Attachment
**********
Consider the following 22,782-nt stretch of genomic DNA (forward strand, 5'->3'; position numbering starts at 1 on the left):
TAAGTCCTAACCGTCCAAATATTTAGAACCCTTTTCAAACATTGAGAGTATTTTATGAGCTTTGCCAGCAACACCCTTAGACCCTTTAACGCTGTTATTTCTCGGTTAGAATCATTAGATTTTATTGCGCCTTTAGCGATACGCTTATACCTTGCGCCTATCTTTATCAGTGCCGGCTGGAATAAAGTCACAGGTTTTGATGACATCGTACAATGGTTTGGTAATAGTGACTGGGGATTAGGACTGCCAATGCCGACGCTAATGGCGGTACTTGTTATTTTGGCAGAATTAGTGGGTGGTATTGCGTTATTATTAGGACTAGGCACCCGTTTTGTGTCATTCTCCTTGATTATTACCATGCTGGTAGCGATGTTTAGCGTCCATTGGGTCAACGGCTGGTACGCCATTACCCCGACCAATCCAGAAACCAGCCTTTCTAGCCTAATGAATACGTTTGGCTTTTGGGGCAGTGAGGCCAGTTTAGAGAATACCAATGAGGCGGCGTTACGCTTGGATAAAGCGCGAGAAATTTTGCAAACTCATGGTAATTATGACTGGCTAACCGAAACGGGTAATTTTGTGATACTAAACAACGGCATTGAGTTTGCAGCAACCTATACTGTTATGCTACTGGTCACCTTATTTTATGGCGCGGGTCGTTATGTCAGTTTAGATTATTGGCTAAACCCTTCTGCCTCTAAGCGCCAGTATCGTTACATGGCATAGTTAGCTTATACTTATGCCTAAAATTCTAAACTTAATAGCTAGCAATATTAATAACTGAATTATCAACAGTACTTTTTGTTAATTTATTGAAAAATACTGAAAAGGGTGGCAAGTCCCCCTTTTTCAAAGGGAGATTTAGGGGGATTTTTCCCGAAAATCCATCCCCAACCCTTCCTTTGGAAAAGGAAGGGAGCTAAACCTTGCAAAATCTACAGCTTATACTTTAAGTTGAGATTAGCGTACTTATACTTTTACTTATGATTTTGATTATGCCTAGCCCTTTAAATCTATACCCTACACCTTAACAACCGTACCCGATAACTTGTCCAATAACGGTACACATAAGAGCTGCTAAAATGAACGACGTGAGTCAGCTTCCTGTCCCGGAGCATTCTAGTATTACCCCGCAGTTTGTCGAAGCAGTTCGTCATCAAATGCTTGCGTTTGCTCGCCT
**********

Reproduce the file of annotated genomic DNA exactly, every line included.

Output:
Consider the following 22,782-nt stretch of genomic DNA (forward strand, 5'->3'; position numbering starts at 1 on the left):
TAAGTCCTAACCGTCCAAATATTTAGAACCCTTTTCAAACATTGAGAGTATTTTATGAGCTTTGCCAGCAACACCCTTAGACCCTTTAACGCTGTTATTTCTCGGTTAGAATCATTAGATTTTATTGCGCCTTTAGCGATACGCTTATACCTTGCGCCTATCTTTATCAGTGCCGGCTGGAATAAAGTCACAGGTTTTGATGACATCGTACAATGGTTTGGTAATAGTGACTGGGGATTAGGACTGCCAATGCCGACGCTAATGGCGGTACTTGTTATTTTGGCAGAATTAGTGGGTGGTATTGCGTTATTATTAGGACTAGGCACCCGTTTTGTGTCATTCTCCTTGATTATTACCATGCTGGTAGCGATGTTTAGCGTCCATTGGGTCAACGGCTGGTACGCCATTACCCCGACCAATCCAGAAACCAGCCTTTCTAGCCTAATGAATACGTTTGGCTTTTGGGGCAGTGAGGCCAGTTTAGAGAATACCAATGAGGCGGCGTTACGCTTGGATAAAGCGCGAGAAATTTTGCAAACTCATGGTAATTATGACTGGCTAACCGAAACGGGTAATTTTGTGATACTAAACAACGGCATTGAGTTTGCAGCAACCTATACTGTTATGCTACTGGTCACCTTATTTTATGGCGCGGGTCGTTATGTCAGTTTAGATTATTGGCTAAACCCTTCTGCCTCTAAGCGCCAGTATCGTTACATGGCATAGTTAGCTTATACTTATGCCTAAAATTCTAAACTTAATAGCTAGCAATATTAATAACTGAATTATCAACAGTACTTTTTGTTAATTTATTGAAAAATACTGAAAAGGGTGGCAAGTCCCCCTTTTTCAAAGGGAGATTTAGGGGGATTTTTCCCGAAAATCCATCCCCAACCCTTCCTTTGGAAAAGGAAGGGAGCTAAACCTTGCAAAATCTACAGCTTATACTTTAAGTTGAGATTAGCGTACTTATACTTTTACTTATGATTTTGATTATGCCTAGCCCTTTAAATCTATACCCTACACCTTAACAACCGTACCCGATAACTTGTCCAATAACGGTACACATAAGAGCTGCTAAAATGAACGACGTGAGTCAGCTTCCTGTCCCGGAGCATTCTAGTATTACCCCGCAGTTTGTCGAAGCAGTTCGTCATCAAATGCTTGCGTTTGCTCGCCT